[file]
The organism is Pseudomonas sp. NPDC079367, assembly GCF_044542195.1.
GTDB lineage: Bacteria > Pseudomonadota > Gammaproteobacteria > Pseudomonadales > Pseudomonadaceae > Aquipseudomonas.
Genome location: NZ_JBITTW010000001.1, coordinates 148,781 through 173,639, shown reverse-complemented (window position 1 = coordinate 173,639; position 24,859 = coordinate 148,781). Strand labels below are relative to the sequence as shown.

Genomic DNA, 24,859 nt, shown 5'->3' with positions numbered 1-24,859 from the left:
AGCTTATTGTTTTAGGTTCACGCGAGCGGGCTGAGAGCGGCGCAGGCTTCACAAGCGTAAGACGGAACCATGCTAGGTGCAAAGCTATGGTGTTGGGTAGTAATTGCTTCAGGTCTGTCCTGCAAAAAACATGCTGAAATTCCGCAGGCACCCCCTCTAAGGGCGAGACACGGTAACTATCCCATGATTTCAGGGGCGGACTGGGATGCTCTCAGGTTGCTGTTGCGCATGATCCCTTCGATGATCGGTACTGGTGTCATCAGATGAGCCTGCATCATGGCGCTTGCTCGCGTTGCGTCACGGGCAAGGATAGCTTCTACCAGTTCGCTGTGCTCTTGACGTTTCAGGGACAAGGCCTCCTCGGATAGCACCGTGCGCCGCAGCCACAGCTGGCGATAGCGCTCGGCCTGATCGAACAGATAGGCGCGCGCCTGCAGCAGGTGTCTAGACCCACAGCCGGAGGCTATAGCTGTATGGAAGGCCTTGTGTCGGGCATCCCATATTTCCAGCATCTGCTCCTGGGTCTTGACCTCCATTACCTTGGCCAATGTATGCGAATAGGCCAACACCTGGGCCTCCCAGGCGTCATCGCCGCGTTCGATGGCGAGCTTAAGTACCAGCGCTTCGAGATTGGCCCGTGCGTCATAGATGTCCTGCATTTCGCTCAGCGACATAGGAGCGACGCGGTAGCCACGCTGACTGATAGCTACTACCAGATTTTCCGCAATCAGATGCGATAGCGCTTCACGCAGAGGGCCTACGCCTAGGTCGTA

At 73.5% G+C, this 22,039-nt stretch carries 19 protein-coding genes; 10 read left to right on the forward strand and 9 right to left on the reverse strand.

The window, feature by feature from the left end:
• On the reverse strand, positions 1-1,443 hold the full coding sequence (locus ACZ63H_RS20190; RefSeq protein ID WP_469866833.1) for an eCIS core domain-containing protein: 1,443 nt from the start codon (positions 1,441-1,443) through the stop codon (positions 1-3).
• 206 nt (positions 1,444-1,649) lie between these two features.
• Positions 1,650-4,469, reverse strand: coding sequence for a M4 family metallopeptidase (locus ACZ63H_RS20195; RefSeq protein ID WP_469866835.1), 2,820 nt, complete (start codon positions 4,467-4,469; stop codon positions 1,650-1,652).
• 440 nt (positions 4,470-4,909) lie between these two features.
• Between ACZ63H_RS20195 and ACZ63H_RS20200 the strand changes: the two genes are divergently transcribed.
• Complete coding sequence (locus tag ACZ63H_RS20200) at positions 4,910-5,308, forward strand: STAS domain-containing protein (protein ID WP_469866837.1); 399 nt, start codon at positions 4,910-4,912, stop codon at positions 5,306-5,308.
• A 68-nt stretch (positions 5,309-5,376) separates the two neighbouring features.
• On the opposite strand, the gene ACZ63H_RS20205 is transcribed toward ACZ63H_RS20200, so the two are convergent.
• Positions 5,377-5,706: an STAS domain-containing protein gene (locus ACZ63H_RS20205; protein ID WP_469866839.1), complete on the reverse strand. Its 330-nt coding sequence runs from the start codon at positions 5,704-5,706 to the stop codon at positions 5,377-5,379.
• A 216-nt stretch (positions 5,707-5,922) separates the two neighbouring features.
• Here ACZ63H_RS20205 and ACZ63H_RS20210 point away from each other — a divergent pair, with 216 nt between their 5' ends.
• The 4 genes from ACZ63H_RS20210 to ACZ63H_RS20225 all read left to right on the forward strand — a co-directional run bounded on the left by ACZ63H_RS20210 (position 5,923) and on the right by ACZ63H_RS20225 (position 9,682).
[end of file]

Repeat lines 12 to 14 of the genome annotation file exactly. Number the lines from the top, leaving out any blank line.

• Between ACZ63H_RS20195 and ACZ63H_RS20200 the strand changes: the two genes are divergently transcribed.
• Complete coding sequence (locus tag ACZ63H_RS20200) at positions 4,910-5,308, forward strand: STAS domain-containing protein (protein ID WP_469866837.1); 399 nt, start codon at positions 4,910-4,912, stop codon at positions 5,306-5,308.
• A 68-nt stretch (positions 5,309-5,376) separates the two neighbouring features.